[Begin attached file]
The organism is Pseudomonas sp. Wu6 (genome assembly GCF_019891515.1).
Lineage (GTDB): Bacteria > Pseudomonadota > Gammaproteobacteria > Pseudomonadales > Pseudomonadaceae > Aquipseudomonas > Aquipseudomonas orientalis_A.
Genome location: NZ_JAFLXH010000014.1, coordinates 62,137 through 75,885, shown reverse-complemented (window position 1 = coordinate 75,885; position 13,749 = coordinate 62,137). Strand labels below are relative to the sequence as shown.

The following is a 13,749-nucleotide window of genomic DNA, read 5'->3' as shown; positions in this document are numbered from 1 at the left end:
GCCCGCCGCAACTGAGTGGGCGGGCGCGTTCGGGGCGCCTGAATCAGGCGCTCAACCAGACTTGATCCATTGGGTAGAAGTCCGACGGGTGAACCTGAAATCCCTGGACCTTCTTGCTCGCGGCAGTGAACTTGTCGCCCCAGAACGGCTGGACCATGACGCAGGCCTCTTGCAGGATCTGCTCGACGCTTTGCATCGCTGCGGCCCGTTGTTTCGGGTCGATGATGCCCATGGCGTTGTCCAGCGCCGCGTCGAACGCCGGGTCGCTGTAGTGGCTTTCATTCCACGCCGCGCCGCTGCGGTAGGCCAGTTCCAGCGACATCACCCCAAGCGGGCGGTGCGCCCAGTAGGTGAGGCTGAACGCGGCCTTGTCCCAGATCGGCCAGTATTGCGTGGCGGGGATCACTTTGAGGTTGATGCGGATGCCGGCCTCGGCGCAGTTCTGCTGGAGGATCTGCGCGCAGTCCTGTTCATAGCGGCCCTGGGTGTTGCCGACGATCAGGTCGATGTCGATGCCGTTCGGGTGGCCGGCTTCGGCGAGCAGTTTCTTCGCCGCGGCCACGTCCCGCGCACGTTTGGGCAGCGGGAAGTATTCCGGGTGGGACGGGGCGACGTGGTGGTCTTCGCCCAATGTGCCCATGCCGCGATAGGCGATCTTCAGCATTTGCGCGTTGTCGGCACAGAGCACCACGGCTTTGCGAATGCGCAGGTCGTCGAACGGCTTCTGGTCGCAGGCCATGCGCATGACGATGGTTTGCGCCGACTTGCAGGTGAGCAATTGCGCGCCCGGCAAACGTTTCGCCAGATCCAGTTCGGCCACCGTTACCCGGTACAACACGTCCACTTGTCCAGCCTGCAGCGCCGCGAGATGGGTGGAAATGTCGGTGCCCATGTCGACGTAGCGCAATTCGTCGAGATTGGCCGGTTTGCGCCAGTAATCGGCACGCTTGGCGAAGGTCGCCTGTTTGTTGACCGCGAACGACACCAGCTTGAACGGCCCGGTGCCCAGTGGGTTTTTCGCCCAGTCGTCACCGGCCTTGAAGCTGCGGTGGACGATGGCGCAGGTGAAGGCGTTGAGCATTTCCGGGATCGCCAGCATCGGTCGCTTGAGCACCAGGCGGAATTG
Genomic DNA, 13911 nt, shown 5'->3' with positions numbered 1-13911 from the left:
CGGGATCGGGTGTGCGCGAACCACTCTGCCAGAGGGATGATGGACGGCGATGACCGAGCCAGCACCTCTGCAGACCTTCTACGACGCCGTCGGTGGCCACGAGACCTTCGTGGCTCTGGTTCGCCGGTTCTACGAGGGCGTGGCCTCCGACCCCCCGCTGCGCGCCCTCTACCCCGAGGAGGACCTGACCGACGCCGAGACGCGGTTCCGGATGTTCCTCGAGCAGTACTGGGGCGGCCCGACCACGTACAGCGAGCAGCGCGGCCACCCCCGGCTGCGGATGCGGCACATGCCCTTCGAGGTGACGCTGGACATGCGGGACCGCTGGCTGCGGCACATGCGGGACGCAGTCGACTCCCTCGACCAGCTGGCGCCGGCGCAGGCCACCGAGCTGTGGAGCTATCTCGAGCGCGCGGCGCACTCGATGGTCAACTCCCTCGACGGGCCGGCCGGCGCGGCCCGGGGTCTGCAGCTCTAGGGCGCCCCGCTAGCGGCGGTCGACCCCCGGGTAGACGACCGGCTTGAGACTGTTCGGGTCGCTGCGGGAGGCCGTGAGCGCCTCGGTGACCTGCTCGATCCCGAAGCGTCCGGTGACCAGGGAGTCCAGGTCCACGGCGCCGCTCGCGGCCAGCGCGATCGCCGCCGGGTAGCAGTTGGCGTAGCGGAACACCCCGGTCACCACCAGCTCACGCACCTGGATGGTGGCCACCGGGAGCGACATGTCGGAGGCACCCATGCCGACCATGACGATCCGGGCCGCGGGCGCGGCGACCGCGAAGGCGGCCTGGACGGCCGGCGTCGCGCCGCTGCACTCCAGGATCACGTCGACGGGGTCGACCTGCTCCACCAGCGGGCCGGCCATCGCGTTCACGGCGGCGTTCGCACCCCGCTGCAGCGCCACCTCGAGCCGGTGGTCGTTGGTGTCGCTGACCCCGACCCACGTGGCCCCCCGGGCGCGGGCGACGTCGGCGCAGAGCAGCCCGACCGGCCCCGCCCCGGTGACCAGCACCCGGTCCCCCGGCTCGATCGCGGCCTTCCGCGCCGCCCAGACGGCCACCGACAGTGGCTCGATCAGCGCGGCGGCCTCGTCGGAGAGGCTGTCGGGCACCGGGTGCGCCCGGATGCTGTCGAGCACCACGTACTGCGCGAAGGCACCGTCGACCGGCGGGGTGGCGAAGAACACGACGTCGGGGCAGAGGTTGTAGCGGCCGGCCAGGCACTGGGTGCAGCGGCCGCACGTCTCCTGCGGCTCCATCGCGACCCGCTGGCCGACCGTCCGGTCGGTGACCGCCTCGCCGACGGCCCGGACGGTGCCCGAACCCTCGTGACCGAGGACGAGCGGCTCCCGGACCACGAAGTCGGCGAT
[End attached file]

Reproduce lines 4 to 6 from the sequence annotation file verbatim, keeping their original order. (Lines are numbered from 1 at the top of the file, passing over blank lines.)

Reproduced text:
The following is a 13,749-nucleotide window of genomic DNA, read 5'->3' as shown; positions in this document are numbered from 1 at the left end:
GCCCGCCGCAACTGAGTGGGCGGGCGCGTTCGGGGCGCCTGAATCAGGCGCTCAACCAGACTTGATCCATTGGGTAGAAGTCCGACGGGTGAACCTGAAATCCCTGGACCTTCTTGCTCGCGGCAGTGAACTTGTCGCCCCAGAACGGCTGGACCATGACGCAGGCCTCTTGCAGGATCTGCTCGACGCTTTGCATCGCTGCGGCCCGTTGTTTCGGGTCGATGATGCCCATGGCGTTGTCCAGCGCCGCGTCGAACGCCGGGTCGCTGTAGTGGCTTTCATTCCACGCCGCGCCGCTGCGGTAGGCCAGTTCCAGCGACATCACCCCAAGCGGGCGGTGCGCCCAGTAGGTGAGGCTGAACGCGGCCTTGTCCCAGATCGGCCAGTATTGCGTGGCGGGGATCACTTTGAGGTTGATGCGGATGCCGGCCTCGGCGCAGTTCTGCTGGAGGATCTGCGCGCAGTCCTGTTCATAGCGGCCCTGGGTGTTGCCGACGATCAGGTCGATGTCGATGCCGTTCGGGTGGCCGGCTTCGGCGAGCAGTTTCTTCGCCGCGGCCACGTCCCGCGCACGTTTGGGCAGCGGGAAGTATTCCGGGTGGGACGGGGCGACGTGGTGGTCTTCGCCCAATGTGCCCATGCCGCGATAGGCGATCTTCAGCATTTGCGCGTTGTCGGCACAGAGCACCACGGCTTTGCGAATGCGCAGGTCGTCGAACGGCTTCTGGTCGCAGGCCATGCGCATGACGATGGTTTGCGCCGACTTGCAGGTGAGCAATTGCGCGCCCGGCAAACGTTTCGCCAGATCCAGTTCGGCCACCGTTACCCGGTACAACACGTCCACTTGTCCAGCCTGCAGCGCCGCGAGATGGGTGGAAATGTCGGTGCCCATGTCGACGTAGCGCAATTCGTCGAGATTGGCCGGTTTGCGCCAGTAATCGGCACGCTTGGCGAAGGTCGCCTGTTTGTTGACCGCGAACGACACCAGCTTGAACGGCCCGGTGCCCAGTGGGTTTTTCGCCCAGTCGTCACCGGCCTTGAAGCTGCGGTGGACGATGGCGCAGGTGAAGGCGTTGAGCATTTCCGGGATCGCCAGCATCGGTCGCTTGAGCACCAGGCGGAATTG
Genomic DNA, 13911 nt, shown 5'->3' with positions numbered 1-13911 from the left: